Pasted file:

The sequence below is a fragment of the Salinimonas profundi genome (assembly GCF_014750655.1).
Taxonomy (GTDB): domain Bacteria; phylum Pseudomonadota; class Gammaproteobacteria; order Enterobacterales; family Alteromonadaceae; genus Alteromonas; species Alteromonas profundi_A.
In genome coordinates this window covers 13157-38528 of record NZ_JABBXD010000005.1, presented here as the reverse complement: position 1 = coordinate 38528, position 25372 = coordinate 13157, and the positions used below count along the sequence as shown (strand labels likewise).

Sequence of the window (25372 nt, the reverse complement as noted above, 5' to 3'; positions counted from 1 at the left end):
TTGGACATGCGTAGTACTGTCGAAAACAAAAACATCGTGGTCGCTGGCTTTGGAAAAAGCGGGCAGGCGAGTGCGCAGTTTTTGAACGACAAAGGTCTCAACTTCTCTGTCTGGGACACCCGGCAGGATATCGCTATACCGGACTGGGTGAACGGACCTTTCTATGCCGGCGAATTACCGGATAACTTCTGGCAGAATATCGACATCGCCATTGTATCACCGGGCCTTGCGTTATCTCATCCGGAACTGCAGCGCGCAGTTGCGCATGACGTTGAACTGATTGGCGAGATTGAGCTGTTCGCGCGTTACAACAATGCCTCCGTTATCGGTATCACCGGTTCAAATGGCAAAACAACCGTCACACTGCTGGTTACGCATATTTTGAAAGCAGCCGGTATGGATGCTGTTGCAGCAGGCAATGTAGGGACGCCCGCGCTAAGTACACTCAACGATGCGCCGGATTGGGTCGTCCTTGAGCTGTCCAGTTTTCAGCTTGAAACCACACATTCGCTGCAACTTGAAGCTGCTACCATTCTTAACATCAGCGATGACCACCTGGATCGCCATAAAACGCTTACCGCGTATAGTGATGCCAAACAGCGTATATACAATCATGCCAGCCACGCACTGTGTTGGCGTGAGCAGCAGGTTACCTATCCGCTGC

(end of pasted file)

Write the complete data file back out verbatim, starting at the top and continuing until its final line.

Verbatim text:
The sequence below is a fragment of the Salinimonas profundi genome (assembly GCF_014750655.1).
Taxonomy (GTDB): domain Bacteria; phylum Pseudomonadota; class Gammaproteobacteria; order Enterobacterales; family Alteromonadaceae; genus Alteromonas; species Alteromonas profundi_A.
In genome coordinates this window covers 13157-38528 of record NZ_JABBXD010000005.1, presented here as the reverse complement: position 1 = coordinate 38528, position 25372 = coordinate 13157, and the positions used below count along the sequence as shown (strand labels likewise).

Sequence of the window (25372 nt, the reverse complement as noted above, 5' to 3'; positions counted from 1 at the left end):
TTGGACATGCGTAGTACTGTCGAAAACAAAAACATCGTGGTCGCTGGCTTTGGAAAAAGCGGGCAGGCGAGTGCGCAGTTTTTGAACGACAAAGGTCTCAACTTCTCTGTCTGGGACACCCGGCAGGATATCGCTATACCGGACTGGGTGAACGGACCTTTCTATGCCGGCGAATTACCGGATAACTTCTGGCAGAATATCGACATCGCCATTGTATCACCGGGCCTTGCGTTATCTCATCCGGAACTGCAGCGCGCAGTTGCGCATGACGTTGAACTGATTGGCGAGATTGAGCTGTTCGCGCGTTACAACAATGCCTCCGTTATCGGTATCACCGGTTCAAATGGCAAAACAACCGTCACACTGCTGGTTACGCATATTTTGAAAGCAGCCGGTATGGATGCTGTTGCAGCAGGCAATGTAGGGACGCCCGCGCTAAGTACACTCAACGATGCGCCGGATTGGGTCGTCCTTGAGCTGTCCAGTTTTCAGCTTGAAACCACACATTCGCTGCAACTTGAAGCTGCTACCATTCTTAACATCAGCGATGACCACCTGGATCGCCATAAAACGCTTACCGCGTATAGTGATGCCAAACAGCGTATATACAATCATGCCAGCCACGCACTGTGTTGGCGTGAGCAGCAGGTTACCTATCCGCTGC